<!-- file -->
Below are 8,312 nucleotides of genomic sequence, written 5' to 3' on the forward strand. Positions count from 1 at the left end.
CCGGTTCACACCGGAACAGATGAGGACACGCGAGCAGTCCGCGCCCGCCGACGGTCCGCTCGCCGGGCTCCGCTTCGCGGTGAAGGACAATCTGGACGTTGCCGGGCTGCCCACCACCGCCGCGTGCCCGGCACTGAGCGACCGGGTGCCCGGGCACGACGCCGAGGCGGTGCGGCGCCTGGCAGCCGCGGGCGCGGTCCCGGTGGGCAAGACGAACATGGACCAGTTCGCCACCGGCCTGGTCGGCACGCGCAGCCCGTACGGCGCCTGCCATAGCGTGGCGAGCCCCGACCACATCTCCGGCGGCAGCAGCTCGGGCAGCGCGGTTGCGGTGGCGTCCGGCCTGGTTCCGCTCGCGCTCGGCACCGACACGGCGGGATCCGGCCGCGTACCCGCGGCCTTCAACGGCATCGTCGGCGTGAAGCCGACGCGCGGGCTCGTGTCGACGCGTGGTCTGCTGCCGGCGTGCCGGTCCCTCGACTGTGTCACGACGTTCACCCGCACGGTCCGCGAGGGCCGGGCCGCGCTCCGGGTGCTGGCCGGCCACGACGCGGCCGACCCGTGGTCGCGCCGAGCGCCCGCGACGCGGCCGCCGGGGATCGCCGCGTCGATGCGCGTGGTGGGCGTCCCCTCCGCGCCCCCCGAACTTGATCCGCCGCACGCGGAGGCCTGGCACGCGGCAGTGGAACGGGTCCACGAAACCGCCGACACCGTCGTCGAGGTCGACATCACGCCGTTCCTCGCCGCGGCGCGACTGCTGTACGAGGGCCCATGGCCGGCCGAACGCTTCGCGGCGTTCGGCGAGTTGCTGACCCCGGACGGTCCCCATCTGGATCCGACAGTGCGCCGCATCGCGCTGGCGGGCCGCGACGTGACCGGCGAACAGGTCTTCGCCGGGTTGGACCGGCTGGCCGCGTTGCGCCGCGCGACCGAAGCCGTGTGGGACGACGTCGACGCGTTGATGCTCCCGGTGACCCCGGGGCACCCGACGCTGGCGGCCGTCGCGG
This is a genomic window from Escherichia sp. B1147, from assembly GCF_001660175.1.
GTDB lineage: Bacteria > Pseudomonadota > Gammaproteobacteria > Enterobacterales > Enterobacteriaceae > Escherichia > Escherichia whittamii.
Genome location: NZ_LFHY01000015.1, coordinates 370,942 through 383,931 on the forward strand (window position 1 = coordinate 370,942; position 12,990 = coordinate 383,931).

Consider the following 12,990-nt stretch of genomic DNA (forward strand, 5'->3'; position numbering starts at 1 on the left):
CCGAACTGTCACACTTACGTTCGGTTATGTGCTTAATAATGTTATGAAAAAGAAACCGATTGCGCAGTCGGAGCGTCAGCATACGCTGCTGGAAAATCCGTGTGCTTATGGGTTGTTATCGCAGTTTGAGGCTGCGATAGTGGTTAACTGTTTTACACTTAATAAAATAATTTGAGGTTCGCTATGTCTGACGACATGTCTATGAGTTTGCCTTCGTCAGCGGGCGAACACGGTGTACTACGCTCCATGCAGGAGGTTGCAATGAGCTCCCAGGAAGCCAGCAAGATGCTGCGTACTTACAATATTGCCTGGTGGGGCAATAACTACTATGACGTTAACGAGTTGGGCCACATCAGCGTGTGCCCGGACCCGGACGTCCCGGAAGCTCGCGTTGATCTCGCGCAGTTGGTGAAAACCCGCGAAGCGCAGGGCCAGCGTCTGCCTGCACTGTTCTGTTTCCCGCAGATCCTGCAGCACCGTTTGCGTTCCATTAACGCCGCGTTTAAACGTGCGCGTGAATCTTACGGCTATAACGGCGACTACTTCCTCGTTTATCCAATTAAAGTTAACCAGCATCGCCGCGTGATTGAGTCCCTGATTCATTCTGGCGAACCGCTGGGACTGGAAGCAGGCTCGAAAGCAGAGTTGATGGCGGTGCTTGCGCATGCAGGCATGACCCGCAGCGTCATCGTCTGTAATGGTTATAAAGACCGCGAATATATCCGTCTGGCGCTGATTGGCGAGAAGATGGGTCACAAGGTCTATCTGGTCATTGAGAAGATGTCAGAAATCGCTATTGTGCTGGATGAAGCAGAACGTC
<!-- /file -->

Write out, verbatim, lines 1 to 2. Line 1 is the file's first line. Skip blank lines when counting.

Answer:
Below are 8,312 nucleotides of genomic sequence, written 5' to 3' on the forward strand. Positions count from 1 at the left end.
CCGGTTCACACCGGAACAGATGAGGACACGCGAGCAGTCCGCGCCCGCCGACGGTCCGCTCGCCGGGCTCCGCTTCGCGGTGAAGGACAATCTGGACGTTGCCGGGCTGCCCACCACCGCCGCGTGCCCGGCACTGAGCGACCGGGTGCCCGGGCACGACGCCGAGGCGGTGCGGCGCCTGGCAGCCGCGGGCGCGGTCCCGGTGGGCAAGACGAACATGGACCAGTTCGCCACCGGCCTGGTCGGCACGCGCAGCCCGTACGGCGCCTGCCATAGCGTGGCGAGCCCCGACCACATCTCCGGCGGCAGCAGCTCGGGCAGCGCGGTTGCGGTGGCGTCCGGCCTGGTTCCGCTCGCGCTCGGCACCGACACGGCGGGATCCGGCCGCGTACCCGCGGCCTTCAACGGCATCGTCGGCGTGAAGCCGACGCGCGGGCTCGTGTCGACGCGTGGTCTGCTGCCGGCGTGCCGGTCCCTCGACTGTGTCACGACGTTCACCCGCACGGTCCGCGAGGGCCGGGCCGCGCTCCGGGTGCTGGCCGGCCACGACGCGGCCGACCCGTGGTCGCGCCGAGCGCCCGCGACGCGGCCGCCGGGGATCGCCGCGTCGATGCGCGTGGTGGGCGTCCCCTCCGCGCCCCCCGAACTTGATCCGCCGCACGCGGAGGCCTGGCACGCGGCAGTGGAACGGGTCCACGAAACCGCCGACACCGTCGTCGAGGTCGACATCACGCCGTTCCTCGCCGCGGCGCGACTGCTGTACGAGGGCCCATGGCCGGCCGAACGCTTCGCGGCGTTCGGCGAGTTGCTGACCCCGGACGGTCCCCATCTGGATCCGACAGTGCGCCGCATCGCGCTGGCGGGCCGCGACGTGACCGGCGAACAGGTCTTCGCCGGGTTGGACCGGCTGGCCGCGTTGCGCCGCGCGACCGAAGCCGTGTGGGACGACGTCGACGCGTTGATGCTCCCGGTGACCCCGGGGCACCCGACGCTGGCGGCCGTCGCGG